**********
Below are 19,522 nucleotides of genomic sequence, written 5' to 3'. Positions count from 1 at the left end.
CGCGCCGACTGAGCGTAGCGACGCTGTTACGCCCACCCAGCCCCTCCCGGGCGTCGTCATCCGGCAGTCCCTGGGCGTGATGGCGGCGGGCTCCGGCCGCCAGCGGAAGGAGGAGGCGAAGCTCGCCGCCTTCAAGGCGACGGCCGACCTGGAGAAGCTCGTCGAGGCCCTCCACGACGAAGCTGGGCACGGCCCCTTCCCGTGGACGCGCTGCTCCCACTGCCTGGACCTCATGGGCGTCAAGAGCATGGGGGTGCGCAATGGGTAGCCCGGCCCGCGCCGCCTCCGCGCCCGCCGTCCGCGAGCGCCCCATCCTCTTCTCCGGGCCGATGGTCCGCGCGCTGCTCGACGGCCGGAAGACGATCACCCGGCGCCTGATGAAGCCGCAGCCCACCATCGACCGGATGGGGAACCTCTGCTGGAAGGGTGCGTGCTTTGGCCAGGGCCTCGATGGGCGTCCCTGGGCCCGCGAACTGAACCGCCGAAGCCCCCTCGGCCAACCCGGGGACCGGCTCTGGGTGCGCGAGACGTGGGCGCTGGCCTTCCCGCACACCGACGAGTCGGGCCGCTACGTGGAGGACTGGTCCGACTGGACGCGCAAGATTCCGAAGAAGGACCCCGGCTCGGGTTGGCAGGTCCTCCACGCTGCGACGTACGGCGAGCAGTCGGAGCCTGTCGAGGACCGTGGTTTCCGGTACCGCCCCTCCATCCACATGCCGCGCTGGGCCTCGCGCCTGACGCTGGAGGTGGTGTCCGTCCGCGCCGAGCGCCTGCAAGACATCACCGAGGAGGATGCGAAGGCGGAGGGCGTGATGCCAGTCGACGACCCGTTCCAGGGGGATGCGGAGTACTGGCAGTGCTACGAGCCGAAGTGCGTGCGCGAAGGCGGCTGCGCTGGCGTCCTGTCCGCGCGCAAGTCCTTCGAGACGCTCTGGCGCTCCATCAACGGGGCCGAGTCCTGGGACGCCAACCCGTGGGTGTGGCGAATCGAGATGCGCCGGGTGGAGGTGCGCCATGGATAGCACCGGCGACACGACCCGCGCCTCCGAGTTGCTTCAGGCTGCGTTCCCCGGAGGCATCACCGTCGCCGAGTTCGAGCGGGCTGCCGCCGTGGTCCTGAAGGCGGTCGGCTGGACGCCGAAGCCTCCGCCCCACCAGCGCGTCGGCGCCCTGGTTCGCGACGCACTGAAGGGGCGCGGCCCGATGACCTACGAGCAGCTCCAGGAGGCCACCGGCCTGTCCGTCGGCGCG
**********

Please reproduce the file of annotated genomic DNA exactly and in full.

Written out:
Below are 19,522 nucleotides of genomic sequence, written 5' to 3'. Positions count from 1 at the left end.
CGCGCCGACTGAGCGTAGCGACGCTGTTACGCCCACCCAGCCCCTCCCGGGCGTCGTCATCCGGCAGTCCCTGGGCGTGATGGCGGCGGGCTCCGGCCGCCAGCGGAAGGAGGAGGCGAAGCTCGCCGCCTTCAAGGCGACGGCCGACCTGGAGAAGCTCGTCGAGGCCCTCCACGACGAAGCTGGGCACGGCCCCTTCCCGTGGACGCGCTGCTCCCACTGCCTGGACCTCATGGGCGTCAAGAGCATGGGGGTGCGCAATGGGTAGCCCGGCCCGCGCCGCCTCCGCGCCCGCCGTCCGCGAGCGCCCCATCCTCTTCTCCGGGCCGATGGTCCGCGCGCTGCTCGACGGCCGGAAGACGATCACCCGGCGCCTGATGAAGCCGCAGCCCACCATCGACCGGATGGGGAACCTCTGCTGGAAGGGTGCGTGCTTTGGCCAGGGCCTCGATGGGCGTCCCTGGGCCCGCGAACTGAACCGCCGAAGCCCCCTCGGCCAACCCGGGGACCGGCTCTGGGTGCGCGAGACGTGGGCGCTGGCCTTCCCGCACACCGACGAGTCGGGCCGCTACGTGGAGGACTGGTCCGACTGGACGCGCAAGATTCCGAAGAAGGACCCCGGCTCGGGTTGGCAGGTCCTCCACGCTGCGACGTACGGCGAGCAGTCGGAGCCTGTCGAGGACCGTGGTTTCCGGTACCGCCCCTCCATCCACATGCCGCGCTGGGCCTCGCGCCTGACGCTGGAGGTGGTGTCCGTCCGCGCCGAGCGCCTGCAAGACATCACCGAGGAGGATGCGAAGGCGGAGGGCGTGATGCCAGTCGACGACCCGTTCCAGGGGGATGCGGAGTACTGGCAGTGCTACGAGCCGAAGTGCGTGCGCGAAGGCGGCTGCGCTGGCGTCCTGTCCGCGCGCAAGTCCTTCGAGACGCTCTGGCGCTCCATCAACGGGGCCGAGTCCTGGGACGCCAACCCGTGGGTGTGGCGAATCGAGATGCGCCGGGTGGAGGTGCGCCATGGATAGCACCGGCGACACGACCCGCGCCTCCGAGTTGCTTCAGGCTGCGTTCCCCGGAGGCATCACCGTCGCCGAGTTCGAGCGGGCTGCCGCCGTGGTCCTGAAGGCGGTCGGCTGGACGCCGAAGCCTCCGCCCCACCAGCGCGTCGGCGCCCTGGTTCGCGACGCACTGAAGGGGCGCGGCCCGATGACCTACGAGCAGCTCCAGGAGGCCACCGGCCTGTCCGTCGGCGCG